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Freelancers earn little but are happy with their independence

Monday 28 November 2011

Most freelancers in the Netherlands are happy with their position in the labour force although just over 50% earn less than €25,000 a year, according to new research for the social affairs ministry.

The research also shows just one in five freelancers – known as zzp’ers or zelfstandigen zonder personnel – have taken out insurance against loss of income if they become ill and only 2 in five are insured against long-term illness.

The research comes at a time of mounting concern about the hidden unemployment among freelancers, who are not entitled to jobless benefits if their work dries up.

Jobless total

The Netherlands has one of the lowest unemployment rates in the EU, at 5.8%, but this may partly be due to hidden jobless among the country’s 750,000 freelancers, Nos television reported at the weekend.

Some 4.8% of the working population is officially registered as freelancers, almost double the figure from a year ago.

Ferdinand Grapperhaus, a labour law professor and a member of the government’s SER advisory body, says freelancers’ income has reduced sharply and many have few reserves left.


He wants the government to introduce a compulsory insurance for freelancers to make sure they can call on state benefits if they find themselves in financial difficulty.

The figures show one in eight of the 2,200 freelancers questioned for the report would prefer to have a regular job. This represents 45,000 to 55,000 people who are technically unemployed but don’t appear in the official figures, Grapperhaus says.

Social affairs minister Henk Kamp is looking into the reason why so few freelancers take out insurance against loss of income.

© DutchNews.nl


Readers' Comments

As any ZZP'er will tell you, the cost of insurance against loss of income is ridiculously high and actually provides very little coverage for a stupidly short period of time. In other words, it is nowhere near being cost effective.

By Russell | 28 November 2011 2:58 PM

I am a freelancer. I was ill with cancer for 18 months and unable to work. During this time I was not even elligable for bijstand (despite having paid 20+ years of sociale premies). I also had to pay council tax, and my income was at zero. The bank stole (yes, I mean stole) what financial buffer I had. Why am I still not insured against loss of income? Simply because no insurance comopany will take on somebody who has had cancer. The dutch government seems to really hate hard working freelancers.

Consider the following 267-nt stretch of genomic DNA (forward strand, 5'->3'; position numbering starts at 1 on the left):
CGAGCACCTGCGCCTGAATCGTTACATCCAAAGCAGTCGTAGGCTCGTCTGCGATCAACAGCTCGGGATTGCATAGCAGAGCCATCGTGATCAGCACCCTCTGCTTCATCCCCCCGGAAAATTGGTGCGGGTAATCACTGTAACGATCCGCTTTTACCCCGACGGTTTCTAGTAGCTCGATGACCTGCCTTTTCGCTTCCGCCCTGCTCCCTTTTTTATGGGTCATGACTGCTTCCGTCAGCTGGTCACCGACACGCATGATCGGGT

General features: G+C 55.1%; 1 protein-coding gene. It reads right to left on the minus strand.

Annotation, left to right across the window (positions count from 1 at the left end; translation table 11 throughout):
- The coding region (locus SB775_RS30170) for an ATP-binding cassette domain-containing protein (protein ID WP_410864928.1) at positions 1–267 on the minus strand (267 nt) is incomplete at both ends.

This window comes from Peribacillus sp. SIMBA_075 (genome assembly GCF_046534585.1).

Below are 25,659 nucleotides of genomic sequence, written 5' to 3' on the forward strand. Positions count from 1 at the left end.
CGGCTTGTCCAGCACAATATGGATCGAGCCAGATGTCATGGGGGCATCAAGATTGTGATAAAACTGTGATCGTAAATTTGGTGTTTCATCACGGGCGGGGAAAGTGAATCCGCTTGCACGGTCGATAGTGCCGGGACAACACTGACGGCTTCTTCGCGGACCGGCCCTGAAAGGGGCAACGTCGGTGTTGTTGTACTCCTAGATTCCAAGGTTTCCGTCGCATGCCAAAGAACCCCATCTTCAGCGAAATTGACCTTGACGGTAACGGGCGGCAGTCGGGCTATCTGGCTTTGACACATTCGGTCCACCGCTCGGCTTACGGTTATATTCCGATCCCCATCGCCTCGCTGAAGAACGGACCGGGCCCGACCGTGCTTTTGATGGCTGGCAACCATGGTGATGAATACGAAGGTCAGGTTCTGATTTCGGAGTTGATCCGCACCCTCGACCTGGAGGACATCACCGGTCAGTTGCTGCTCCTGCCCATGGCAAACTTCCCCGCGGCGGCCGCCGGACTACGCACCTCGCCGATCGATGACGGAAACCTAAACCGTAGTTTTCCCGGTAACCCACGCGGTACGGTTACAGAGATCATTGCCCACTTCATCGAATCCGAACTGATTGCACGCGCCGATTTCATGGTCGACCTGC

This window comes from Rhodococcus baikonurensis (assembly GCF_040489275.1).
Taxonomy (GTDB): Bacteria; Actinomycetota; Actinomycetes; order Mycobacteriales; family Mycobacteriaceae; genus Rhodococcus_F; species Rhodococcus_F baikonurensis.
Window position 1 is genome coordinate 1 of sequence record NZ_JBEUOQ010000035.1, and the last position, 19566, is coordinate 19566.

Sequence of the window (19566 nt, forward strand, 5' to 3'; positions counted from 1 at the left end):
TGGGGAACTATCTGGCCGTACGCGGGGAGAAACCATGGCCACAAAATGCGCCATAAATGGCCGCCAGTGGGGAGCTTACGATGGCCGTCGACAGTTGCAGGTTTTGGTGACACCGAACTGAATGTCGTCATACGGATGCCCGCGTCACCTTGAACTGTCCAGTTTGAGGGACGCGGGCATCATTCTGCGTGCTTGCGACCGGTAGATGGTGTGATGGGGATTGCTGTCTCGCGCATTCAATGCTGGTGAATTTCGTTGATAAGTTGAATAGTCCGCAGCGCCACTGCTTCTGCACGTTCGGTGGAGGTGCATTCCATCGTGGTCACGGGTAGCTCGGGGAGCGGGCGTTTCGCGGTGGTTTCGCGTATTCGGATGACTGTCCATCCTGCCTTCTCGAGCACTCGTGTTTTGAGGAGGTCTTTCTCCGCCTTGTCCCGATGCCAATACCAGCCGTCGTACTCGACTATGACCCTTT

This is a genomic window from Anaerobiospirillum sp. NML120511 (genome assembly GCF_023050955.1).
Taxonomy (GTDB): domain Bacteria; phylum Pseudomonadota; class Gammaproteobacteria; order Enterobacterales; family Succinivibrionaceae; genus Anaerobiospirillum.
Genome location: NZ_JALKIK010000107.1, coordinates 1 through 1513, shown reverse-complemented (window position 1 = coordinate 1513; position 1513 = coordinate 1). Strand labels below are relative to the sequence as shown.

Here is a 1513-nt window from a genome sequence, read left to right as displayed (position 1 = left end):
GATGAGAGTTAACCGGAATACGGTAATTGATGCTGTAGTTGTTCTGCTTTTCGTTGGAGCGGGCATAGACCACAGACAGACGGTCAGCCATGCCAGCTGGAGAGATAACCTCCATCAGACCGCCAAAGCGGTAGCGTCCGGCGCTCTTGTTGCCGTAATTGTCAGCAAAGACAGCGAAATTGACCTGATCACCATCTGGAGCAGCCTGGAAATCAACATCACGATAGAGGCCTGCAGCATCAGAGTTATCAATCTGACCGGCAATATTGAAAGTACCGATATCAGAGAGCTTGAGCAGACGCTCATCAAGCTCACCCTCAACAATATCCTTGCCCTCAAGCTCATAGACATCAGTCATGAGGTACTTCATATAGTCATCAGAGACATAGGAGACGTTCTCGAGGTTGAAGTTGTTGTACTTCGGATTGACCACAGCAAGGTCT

By Andy | 28 November 2011 4:05 PM

Freelancers get a raw deal, if no work comes in they get no benefits for a long long time, they pay the same tax get very few tax offsets in the way of contributions towards electric etc. and they earn little money. Time they got up and did somthing about it? I would, they are downtrod and save the government many millions when they are out of work or ill.

By AndyT | 28 November 2011 5:19 PM

I guess many of us would welcome a SAFE job with security, but these days, with an unstable and failing currency, we will continue to face uncertainty.'And as you know, this effects confidence in all sectors, private and government.

Another big problem is that if you don't earn enough with freelance work, you end up working for nothing, and with a minimum income!

By The visitor | 28 November 2011 5:39 PM

13.9 million Americans are still unemployed, 42% of whom have been out of work for 27 weeks or more. The figures do not include people who took seasonal jobs, temporary work, having to accept minimum wages since their unemployment benefits were used up. These reports never mention how average families are supposed to pay for their basic living essentials like, home ( or rental), utilities, food, medical care working part-time jobs with minimum wages making under $20.000 a year- Sustainable maybe for a single person living at home with parents but almost impossible for a family having any children. 49.9 million Americans do not have medical insurance and doctors often refuse to treat them even at hospitals.

By Johnson | 28 November 2011 6:32 PM

Social affairs minister Henk Kamp is looking into the reason why so few Freelancers take out insurance against loss of income? Duuhhhh.... I would would have thought the answer was obvious. Most earn less than 50% of the average salary. Take away compulsory health insurance, the all too necessary supplementary insurance, taxes etc.... etc... and what else are they left with to buy yet more insurance???

By Steve | 28 November 2011 6:38 PM

The answer is simple, Mr Kamp. Insurance against illness is so bloody expensive and has so many conditions attached that it is just not worth it.

By Shirley | 28 November 2011 9:20 PM

@Johnson. We are talking about the Netherlands. Comparison with the USA is a standard Dutch trick, used to deflect attention from the disgusting policies of the Dutch government. BTW, Nederland is the only EU country whose residents are required to buy a private medical policy. Why? Ask Alain Enthoven and Hans Hoogervorst.

By Husserl | 29 November 2011 10:01 AM

Shirley, nobody could have said it better. That is exactly the problem. Prohibitively expensive, and provides no real cover. If it pay out, even.

By Andy | 29 November 2011 11:49 AM

my partner has an own small busines, with some part time staff. She was long term sick her insurance did not pay for staff who could run the business in her absence.
Worse the doctor from the insurance decided she was fit for work - only but not in her own business - so they stopped payements

By nd | 30 November 2011 1:36 PM

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